Flowers. Flowers. Everywhere!
Blooms abound in this issue of edible SOUTH SHORE & SOUTH COAST. Whether it’s eating them, growing them, pollinating them, or using them for lead removal . . . huh? Yes, flowers possess more than beautiful petals and faces that brighten your garden or the vase in your living room. Flowers provide enticing noshes and libations, medicinal salves, and sometimes eliminate toxic waste from soil.
In these pages, we discuss how a variety of plants, native and otherwise, help build the foundation of sustainability. Designing or adding to your garden can be based on individual desires and needs—pollinating plants to attract bees and hummingbirds, chamomile for teas, hops for beer, and daylilies for an edible, striking garnish. Getting the idea? En route to learning about creating a sustainable garden and growing your own hops, you will get a literal “birds and the bees” primer, the mechanics of which produce 75% of our flowering plants and almost the same percent of our crops.
Our writers share various ways to eat flowers from your garden above and beyond their garnish capacity. Many native cultivars, including herbs, are just begging to be utilized as a comforting tea (chamomile), to aid digestion (ginger), to ease muscle pain (arnica), or to relieve a scratchy throat (marsh mallow or thyme). Sunflowers, too, get plenty of airtime, flaunting their chipper faces and unusual attributes.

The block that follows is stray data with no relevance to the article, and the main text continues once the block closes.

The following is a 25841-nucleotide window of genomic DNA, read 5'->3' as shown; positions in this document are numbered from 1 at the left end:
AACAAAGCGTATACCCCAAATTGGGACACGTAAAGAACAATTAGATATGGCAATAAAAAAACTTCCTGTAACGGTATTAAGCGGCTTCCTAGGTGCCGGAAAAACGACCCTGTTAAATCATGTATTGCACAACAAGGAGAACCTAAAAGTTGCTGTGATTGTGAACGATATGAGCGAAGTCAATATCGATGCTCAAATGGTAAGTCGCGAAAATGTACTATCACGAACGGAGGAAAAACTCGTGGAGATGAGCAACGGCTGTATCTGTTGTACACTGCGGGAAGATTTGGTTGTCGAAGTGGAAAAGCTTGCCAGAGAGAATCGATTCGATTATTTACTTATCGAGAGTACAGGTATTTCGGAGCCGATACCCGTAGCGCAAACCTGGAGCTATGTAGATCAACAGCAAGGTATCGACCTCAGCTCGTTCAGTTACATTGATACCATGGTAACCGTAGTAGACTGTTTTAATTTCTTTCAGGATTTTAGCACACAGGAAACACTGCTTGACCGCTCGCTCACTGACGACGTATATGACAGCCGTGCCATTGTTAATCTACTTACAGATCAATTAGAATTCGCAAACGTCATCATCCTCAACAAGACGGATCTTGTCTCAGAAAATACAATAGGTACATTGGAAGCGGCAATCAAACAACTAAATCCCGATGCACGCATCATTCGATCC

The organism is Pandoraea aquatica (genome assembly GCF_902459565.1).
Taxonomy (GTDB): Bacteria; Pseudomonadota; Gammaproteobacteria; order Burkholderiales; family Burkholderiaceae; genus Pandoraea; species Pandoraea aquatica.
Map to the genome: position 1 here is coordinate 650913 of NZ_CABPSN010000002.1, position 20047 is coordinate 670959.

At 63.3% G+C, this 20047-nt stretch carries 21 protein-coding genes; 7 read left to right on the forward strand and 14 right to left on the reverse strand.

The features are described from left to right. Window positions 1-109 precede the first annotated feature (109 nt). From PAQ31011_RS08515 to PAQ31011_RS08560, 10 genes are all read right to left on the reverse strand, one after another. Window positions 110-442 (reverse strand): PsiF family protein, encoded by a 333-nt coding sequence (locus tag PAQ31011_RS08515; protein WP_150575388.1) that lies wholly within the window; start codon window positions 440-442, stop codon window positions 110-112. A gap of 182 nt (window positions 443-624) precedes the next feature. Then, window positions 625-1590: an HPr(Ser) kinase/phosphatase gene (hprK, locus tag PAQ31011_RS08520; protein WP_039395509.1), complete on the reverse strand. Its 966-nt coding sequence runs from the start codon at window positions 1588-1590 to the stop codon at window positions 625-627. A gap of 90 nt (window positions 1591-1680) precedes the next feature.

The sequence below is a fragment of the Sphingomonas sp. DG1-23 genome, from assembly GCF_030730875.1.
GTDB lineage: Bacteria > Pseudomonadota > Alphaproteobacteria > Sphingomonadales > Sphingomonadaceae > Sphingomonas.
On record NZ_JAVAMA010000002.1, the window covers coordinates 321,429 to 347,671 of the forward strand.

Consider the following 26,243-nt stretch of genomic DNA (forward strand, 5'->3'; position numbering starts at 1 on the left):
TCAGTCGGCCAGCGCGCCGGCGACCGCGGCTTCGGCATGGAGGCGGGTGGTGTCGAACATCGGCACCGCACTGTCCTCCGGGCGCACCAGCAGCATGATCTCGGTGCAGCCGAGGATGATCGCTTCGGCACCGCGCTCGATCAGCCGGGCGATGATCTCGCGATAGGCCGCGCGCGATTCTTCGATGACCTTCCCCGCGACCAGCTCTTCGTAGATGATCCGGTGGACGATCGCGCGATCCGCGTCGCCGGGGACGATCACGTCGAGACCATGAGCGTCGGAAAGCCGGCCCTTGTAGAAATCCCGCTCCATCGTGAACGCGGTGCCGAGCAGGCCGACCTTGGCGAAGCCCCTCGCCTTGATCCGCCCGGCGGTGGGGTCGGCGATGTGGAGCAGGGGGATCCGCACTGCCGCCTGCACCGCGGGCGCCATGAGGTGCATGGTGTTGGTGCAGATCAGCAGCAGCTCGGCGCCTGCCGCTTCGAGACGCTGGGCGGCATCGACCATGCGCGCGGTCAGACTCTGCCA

The review of Lottie Muir’s book will reveal a garden apothecary of cocktail recipes using ingredients that grow in your own backyard. This issue also offers the reader insights into how The Slow Flower Movement is gathering momentum on the South Shore and South Coast, and how “A Budding Enterprise” grew from one row to over 60 varieties of flowers.
Along with blooms and blossoms, we offer up some tempting ideas on new places to eat, such as The Tasty in Plymouth and Fork in the Road’s new 2nd location in Norwell. We’ll also tell you where to find the South Coast’s latest brewery, Skyroc in Attleboro, and how the Empty Bowls pottery fundraiser helps feed the hungry in our area.
As you’re doing your spring cleaning, we encourage you to look at your garden and flowers in a new light—a utilitarian as well as an aesthetic and sometimes edible pleasure. In fact, as you’re pondering your crops, make a nice cup of tea from one of our many recipes in this issue, and sip while you peruse this copy of eSS&SC. We love flowers, and we hope you do too! In the words of Luther Burbank, famed Massachusetts-born botanist, “Flowers always make people better, happier, and more helpful. They are sunshine, food, and medicine to the soul.”
Terry Vandewater, Assistant Editor
Laurie Hepworth & Michael Hart